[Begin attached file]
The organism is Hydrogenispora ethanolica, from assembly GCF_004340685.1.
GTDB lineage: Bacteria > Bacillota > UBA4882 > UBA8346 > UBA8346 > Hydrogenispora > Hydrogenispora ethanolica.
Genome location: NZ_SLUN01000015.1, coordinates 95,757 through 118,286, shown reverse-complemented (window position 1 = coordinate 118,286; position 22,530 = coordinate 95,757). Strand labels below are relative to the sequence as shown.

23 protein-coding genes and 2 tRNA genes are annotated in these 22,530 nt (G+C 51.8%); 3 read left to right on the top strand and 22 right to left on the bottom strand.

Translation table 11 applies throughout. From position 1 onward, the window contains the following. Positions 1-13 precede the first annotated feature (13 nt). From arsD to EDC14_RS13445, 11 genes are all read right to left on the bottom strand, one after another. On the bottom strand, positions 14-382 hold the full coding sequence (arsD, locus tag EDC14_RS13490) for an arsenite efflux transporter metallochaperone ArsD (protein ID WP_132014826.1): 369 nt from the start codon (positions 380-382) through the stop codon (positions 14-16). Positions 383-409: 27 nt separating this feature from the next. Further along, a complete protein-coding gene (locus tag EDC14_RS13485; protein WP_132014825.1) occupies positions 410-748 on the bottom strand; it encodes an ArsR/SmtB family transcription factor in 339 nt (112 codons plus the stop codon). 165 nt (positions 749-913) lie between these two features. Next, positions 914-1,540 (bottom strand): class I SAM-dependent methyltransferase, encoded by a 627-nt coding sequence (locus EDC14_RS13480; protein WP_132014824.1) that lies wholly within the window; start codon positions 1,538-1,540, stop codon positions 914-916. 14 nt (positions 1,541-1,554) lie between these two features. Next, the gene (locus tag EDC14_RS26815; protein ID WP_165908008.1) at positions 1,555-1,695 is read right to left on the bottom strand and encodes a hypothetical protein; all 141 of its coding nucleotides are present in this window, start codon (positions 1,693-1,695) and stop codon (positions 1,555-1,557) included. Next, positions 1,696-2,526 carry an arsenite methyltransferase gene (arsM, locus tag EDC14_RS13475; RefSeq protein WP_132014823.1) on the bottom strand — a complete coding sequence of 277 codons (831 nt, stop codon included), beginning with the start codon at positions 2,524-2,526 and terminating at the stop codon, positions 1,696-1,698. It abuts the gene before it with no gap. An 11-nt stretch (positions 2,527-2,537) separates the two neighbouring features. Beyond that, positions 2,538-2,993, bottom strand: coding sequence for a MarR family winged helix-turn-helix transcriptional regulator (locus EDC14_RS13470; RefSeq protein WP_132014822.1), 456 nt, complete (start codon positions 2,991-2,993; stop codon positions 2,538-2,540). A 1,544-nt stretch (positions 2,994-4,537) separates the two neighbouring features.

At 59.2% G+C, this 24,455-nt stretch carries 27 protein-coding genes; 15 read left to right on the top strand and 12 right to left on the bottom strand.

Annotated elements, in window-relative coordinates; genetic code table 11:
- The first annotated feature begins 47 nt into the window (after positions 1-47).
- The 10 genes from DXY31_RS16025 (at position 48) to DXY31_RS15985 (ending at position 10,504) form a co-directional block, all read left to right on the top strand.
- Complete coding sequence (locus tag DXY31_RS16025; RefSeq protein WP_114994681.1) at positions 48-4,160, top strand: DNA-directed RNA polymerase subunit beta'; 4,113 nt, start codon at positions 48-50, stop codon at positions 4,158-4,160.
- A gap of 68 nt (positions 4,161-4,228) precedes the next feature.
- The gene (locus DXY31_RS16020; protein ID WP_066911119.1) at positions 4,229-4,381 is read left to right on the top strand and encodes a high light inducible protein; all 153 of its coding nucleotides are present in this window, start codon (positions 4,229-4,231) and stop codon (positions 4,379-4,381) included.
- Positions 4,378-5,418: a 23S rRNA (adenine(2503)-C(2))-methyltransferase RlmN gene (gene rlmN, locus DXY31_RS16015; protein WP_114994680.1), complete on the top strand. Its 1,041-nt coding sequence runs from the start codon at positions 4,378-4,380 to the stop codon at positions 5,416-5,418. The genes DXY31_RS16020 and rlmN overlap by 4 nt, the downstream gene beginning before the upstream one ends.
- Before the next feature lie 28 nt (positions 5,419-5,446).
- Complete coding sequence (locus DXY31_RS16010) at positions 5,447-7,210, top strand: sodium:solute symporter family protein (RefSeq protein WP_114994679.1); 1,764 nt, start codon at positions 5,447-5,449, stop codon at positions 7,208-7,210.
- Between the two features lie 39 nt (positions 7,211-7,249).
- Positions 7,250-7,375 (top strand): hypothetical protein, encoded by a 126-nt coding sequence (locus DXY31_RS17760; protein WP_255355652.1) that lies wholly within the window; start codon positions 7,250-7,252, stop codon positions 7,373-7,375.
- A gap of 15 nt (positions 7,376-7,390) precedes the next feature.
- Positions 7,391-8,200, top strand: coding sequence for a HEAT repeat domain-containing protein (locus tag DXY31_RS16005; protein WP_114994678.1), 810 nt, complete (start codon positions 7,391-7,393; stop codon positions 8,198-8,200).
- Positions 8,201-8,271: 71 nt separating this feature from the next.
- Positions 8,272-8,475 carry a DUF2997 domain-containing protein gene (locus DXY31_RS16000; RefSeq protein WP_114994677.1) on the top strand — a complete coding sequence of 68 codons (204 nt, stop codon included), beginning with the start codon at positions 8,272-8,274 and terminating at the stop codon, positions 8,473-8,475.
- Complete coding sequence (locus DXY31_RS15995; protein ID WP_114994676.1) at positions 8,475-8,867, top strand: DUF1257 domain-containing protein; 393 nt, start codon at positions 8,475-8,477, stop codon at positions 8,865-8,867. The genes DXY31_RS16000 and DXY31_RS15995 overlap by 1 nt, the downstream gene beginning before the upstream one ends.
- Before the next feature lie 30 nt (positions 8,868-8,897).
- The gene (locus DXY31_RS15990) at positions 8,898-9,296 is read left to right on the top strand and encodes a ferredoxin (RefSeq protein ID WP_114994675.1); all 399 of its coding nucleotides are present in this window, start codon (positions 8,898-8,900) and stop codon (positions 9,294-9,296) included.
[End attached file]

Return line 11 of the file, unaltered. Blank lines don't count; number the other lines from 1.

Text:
- A gap of 68 nt (positions 4,161-4,228) precedes the next feature.